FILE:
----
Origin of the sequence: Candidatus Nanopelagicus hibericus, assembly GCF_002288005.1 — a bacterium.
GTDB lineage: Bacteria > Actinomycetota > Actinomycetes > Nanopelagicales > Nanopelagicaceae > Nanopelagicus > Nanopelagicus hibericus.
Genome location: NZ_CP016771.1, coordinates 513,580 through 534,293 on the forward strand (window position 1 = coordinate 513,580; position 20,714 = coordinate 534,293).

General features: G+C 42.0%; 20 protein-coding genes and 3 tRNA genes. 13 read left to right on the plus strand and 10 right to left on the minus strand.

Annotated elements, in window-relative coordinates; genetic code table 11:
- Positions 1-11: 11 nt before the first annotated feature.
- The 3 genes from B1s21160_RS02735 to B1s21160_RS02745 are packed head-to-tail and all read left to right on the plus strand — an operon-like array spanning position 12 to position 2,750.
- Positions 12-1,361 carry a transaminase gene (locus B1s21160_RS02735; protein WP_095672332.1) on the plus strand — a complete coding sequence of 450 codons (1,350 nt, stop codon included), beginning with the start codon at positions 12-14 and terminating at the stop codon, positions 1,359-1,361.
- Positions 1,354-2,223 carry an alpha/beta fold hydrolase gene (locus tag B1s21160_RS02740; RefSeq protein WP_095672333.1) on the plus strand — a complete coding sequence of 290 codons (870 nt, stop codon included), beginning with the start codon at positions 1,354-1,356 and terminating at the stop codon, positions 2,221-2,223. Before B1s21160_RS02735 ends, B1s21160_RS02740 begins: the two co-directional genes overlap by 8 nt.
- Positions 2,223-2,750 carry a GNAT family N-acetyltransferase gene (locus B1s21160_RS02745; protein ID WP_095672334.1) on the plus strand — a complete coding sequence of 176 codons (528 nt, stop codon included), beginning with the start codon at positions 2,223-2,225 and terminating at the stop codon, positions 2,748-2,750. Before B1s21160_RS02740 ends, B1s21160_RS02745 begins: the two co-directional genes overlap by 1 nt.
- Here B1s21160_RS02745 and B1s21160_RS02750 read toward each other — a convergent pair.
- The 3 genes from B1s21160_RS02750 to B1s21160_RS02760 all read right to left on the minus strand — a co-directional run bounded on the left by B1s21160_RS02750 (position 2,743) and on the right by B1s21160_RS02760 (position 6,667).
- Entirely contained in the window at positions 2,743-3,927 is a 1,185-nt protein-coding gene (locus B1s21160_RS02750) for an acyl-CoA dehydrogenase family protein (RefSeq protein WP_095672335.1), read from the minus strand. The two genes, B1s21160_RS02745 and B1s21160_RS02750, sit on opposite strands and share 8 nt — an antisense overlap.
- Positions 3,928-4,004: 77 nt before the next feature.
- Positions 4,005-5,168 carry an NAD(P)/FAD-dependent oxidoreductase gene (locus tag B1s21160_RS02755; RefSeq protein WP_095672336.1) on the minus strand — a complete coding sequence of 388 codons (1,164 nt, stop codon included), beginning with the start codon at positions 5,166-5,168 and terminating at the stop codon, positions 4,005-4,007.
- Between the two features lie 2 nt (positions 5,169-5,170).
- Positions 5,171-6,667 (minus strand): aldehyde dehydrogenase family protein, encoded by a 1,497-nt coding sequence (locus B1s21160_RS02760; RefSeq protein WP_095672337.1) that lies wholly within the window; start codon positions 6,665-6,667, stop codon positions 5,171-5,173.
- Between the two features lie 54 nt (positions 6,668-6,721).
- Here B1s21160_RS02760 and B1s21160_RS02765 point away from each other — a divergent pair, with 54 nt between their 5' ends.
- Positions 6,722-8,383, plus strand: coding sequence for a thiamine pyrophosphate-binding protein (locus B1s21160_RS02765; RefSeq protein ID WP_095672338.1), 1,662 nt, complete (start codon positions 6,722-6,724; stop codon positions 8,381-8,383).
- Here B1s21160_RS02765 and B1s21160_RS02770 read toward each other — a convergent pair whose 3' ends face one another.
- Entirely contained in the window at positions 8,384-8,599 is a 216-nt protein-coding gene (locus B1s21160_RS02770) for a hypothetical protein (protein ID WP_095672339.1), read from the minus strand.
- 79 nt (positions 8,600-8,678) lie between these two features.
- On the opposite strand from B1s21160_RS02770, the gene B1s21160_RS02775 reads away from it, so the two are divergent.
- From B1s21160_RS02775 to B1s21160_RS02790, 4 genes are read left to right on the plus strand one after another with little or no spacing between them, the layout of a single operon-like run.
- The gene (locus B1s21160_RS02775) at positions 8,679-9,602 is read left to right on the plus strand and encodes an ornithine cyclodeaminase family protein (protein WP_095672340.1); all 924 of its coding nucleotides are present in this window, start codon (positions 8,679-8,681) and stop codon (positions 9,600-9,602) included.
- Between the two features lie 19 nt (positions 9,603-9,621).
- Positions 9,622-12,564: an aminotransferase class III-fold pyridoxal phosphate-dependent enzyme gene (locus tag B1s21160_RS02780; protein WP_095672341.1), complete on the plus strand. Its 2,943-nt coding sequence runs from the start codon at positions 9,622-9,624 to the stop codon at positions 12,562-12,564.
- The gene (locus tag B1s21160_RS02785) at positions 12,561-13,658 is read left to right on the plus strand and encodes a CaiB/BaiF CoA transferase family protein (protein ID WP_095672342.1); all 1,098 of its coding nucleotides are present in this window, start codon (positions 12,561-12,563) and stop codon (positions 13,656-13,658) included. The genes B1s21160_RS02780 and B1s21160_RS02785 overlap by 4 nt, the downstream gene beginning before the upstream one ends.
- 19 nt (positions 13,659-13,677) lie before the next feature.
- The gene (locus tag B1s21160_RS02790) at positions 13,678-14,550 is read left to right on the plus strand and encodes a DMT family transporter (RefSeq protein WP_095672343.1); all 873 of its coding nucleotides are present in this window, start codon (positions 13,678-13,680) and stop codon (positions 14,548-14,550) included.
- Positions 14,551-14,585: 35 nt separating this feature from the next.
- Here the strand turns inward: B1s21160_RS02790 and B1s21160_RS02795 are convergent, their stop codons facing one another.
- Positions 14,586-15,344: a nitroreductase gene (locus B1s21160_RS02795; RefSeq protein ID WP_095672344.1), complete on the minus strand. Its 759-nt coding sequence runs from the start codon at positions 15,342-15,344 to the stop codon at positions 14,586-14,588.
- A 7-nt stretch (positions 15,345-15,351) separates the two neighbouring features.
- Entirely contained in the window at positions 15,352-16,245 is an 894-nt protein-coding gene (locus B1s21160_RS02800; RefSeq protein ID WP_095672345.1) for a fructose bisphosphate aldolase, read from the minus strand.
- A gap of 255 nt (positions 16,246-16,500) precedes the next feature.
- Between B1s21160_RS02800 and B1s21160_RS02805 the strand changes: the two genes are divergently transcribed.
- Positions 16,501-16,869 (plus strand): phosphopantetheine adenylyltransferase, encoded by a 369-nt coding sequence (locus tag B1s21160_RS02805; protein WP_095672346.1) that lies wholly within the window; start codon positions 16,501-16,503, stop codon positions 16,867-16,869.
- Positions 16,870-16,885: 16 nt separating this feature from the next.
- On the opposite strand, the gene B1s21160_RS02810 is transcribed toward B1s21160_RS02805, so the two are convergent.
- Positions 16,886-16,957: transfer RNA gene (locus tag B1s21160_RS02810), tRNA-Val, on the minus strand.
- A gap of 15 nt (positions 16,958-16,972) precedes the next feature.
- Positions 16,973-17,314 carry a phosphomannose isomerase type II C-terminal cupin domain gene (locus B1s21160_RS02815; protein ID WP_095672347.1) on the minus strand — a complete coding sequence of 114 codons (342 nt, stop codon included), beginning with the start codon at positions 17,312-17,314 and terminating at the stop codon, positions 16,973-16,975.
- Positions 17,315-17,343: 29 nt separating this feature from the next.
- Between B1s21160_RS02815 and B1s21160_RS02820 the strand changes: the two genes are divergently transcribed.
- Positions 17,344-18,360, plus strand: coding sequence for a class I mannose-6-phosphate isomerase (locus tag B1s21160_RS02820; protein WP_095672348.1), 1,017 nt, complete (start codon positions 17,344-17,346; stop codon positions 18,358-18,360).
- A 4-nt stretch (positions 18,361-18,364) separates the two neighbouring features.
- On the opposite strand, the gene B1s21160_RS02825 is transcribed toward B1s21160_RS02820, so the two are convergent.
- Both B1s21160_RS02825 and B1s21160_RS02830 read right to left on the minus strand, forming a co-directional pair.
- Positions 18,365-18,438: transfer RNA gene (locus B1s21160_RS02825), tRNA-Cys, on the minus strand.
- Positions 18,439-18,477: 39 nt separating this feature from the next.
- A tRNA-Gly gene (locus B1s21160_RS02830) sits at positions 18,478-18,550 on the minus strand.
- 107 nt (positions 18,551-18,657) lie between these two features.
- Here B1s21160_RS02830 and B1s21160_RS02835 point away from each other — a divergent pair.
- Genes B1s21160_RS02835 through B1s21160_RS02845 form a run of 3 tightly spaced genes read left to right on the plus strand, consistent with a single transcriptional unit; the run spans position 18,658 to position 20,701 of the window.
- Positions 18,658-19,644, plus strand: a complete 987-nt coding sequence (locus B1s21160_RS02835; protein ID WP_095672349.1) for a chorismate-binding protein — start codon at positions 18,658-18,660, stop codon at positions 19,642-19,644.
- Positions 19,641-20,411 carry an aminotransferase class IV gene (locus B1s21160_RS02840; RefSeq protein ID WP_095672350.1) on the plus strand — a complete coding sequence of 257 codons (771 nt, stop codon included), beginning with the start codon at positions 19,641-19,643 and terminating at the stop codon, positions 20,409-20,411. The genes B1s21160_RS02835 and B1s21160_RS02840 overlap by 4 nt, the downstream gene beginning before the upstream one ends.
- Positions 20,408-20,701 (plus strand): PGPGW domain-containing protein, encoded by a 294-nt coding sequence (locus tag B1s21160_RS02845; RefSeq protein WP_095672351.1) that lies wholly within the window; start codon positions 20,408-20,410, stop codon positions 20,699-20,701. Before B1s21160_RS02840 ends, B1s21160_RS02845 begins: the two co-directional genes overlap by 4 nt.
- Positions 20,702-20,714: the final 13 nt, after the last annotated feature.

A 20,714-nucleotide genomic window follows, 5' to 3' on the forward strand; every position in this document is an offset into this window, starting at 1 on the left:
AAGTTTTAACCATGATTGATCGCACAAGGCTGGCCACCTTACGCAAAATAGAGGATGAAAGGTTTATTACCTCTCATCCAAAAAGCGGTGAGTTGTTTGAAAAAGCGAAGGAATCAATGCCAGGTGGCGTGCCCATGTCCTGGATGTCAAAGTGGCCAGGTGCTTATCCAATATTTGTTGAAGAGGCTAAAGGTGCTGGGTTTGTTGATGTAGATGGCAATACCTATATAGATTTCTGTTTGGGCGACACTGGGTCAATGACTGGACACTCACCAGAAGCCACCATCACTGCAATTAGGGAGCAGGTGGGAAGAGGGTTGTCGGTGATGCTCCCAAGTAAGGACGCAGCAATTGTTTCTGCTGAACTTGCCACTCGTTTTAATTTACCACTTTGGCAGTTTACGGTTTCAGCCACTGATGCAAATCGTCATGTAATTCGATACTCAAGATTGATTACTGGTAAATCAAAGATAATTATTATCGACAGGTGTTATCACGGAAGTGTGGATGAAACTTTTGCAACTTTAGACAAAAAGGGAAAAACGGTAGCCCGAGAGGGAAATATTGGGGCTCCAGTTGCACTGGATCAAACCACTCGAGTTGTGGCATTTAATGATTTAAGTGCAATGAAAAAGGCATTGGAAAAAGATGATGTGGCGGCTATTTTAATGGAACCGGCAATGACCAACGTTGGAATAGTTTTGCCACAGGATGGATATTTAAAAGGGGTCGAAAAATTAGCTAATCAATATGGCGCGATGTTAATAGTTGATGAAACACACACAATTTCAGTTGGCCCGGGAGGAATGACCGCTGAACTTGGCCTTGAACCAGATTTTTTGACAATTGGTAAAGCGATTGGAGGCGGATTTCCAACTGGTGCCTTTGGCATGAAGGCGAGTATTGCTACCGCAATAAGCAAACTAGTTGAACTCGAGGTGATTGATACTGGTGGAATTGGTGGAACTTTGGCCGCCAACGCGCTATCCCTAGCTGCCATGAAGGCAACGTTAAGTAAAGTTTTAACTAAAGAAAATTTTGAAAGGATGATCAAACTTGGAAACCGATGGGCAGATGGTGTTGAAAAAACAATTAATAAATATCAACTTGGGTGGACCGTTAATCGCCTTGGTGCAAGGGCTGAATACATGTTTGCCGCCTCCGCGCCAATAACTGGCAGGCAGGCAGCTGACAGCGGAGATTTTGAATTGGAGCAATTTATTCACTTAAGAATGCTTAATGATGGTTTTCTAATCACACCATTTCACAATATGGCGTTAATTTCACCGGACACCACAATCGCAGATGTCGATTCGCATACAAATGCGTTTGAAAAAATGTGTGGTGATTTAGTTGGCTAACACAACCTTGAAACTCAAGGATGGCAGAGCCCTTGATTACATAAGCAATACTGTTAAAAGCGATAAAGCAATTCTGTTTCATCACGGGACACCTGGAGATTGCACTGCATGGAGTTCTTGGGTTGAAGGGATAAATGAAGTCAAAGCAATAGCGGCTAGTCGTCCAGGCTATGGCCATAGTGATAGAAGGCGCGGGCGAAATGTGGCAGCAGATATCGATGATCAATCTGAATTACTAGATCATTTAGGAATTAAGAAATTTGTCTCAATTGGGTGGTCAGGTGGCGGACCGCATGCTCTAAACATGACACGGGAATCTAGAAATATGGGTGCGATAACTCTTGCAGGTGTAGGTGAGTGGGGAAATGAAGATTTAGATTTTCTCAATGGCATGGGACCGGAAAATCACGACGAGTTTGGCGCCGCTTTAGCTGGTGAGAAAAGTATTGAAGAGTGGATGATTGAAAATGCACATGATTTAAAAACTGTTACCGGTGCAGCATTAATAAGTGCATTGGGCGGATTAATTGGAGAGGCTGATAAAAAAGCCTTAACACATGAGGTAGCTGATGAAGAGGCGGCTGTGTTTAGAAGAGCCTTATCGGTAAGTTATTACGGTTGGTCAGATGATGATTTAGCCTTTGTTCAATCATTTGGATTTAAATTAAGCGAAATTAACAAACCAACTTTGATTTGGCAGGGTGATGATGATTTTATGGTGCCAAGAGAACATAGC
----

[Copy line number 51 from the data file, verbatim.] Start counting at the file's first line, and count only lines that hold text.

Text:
- Positions 18,365-18,438: transfer RNA gene (locus B1s21160_RS02825), tRNA-Cys, on the minus strand.